The world should not use isolated infractions to pigeonhole Nigerians
From social networking and research to business and commerce, Information and Communication Technology (ICT) systems are now deployed to perform simple as well as complex tasks. But the cyberspace is also vulnerable to the activities of criminals. Sadly, as most Nigerians know to our collective shame, our country has not only been a breeding ground for most of these nefarious practices, some of our citizens have become notorious for committing identity theft and bank frauds facilitated through the use of the internet. A year after the American authorities announced a coordinated effort to disrupt Business Email Compromise (BEC) schemes also known as “cyber-enabled financial fraud,” or “419” in our country, the Federal Bureau of Investigation (FBI) has indicted and arrested 80 individuals across the United States with 77 of them Nigerians.
While cybercrime is a global threat, what marks out the Nigerian fraud gangs operating internationally is their predominantly financial and economic focus. For instance, a damning statement by the American Department of Justice (DoJ) in June last year said, “Foreign citizens perpetrate many BEC scams. Those individuals are often members of transnational criminal organisations, which originated in Nigeria but have spread throughout the world.”
Committed mostly by the young, often called “Yahoo” boys, a precursor of the infamous ‘419’ email scammers, the fraudsters are increasingly taking advantage of the rise in online transactions, electronic shopping, e-commerce and the electronic messaging systems to engage in all manner of crimes. This is of course a reflection of the culture of poverty, greed and massive financial criminality at home. In 2015, the Cybercrimes Act was passed into law to address the challenges. The law criminalises a variety of offences – from ATM card skimming and identity theft to possession of child pornography. It imposes, for instance, seven-year imprisonment for offenders of all kinds and additional seven years for online crimes that result in physical harm, and life imprisonment for those that lead to death. But like almost every law in the country, there is the problem of enforcement.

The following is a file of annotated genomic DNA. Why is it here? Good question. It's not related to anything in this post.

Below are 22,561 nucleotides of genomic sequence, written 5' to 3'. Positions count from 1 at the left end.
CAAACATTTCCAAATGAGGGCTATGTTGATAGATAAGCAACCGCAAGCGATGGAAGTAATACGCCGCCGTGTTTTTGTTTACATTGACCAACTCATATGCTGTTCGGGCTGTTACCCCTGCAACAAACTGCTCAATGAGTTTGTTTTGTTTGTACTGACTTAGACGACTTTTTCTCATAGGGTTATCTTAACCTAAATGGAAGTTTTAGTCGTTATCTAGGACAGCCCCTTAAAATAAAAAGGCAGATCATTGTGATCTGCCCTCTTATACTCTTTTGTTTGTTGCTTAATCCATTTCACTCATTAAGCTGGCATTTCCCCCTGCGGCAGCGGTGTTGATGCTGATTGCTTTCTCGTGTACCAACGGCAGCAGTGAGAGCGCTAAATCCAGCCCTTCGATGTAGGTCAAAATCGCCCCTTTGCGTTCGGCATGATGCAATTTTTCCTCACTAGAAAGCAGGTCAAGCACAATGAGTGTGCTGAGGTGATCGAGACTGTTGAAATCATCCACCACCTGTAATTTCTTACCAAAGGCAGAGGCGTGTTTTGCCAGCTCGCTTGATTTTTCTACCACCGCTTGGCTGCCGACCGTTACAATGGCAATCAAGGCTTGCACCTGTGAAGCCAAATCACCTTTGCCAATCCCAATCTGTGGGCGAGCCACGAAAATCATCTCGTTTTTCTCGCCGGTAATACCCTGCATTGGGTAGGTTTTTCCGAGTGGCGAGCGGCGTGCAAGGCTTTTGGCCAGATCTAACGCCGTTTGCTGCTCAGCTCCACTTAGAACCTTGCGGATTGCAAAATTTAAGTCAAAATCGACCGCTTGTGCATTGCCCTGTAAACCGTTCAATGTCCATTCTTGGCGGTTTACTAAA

The “yahoo boys” still daily throng cybercafé premises to “transact” their business with the owners looking away. Yet the law criminalises internet café owners who knowingly allow their premises to be used to commit crimes. Sadly, our policemen would rather harass innocent people who carry laptops. The long-term solution is for the Economic and Financial Crimes Commission (EFCC), the police and the intelligence community in Nigeria to become more conversant with the latest techniques in combating cybercrimes. Even more important is the need to work with the law enforcement agencies of all major centres of Nigerian presence around the world. These fraud syndicates are international in nature and can only be fought through international cooperation and superior knowledge of the technologies that power cyber fraud.
Cyber criminals in some other countries are using their negative skills for espionage and illicit technology theft. Our nationals are using their skills to defraud individuals and companies to obtain funds for obscene consumerism and sickening exhibitionism. Over and above the cooperation with the FBI, etc., it is noteworthy that the federal government has issued a strong statement not only condemning the involvement of these Nigerians in the fraud schemes but to clearly state that the vast majority of Nigerians are honest and reliable. The world has no cause to use these isolated infractions as an excuse to profile or negatively brand Nigerians.
To deal with this growing crime, there is an urgent need to improve the capacity of cyber security officials and the sharing of cyber security best practice from across the globe. In addition, we must build the capacity for local law enforcement.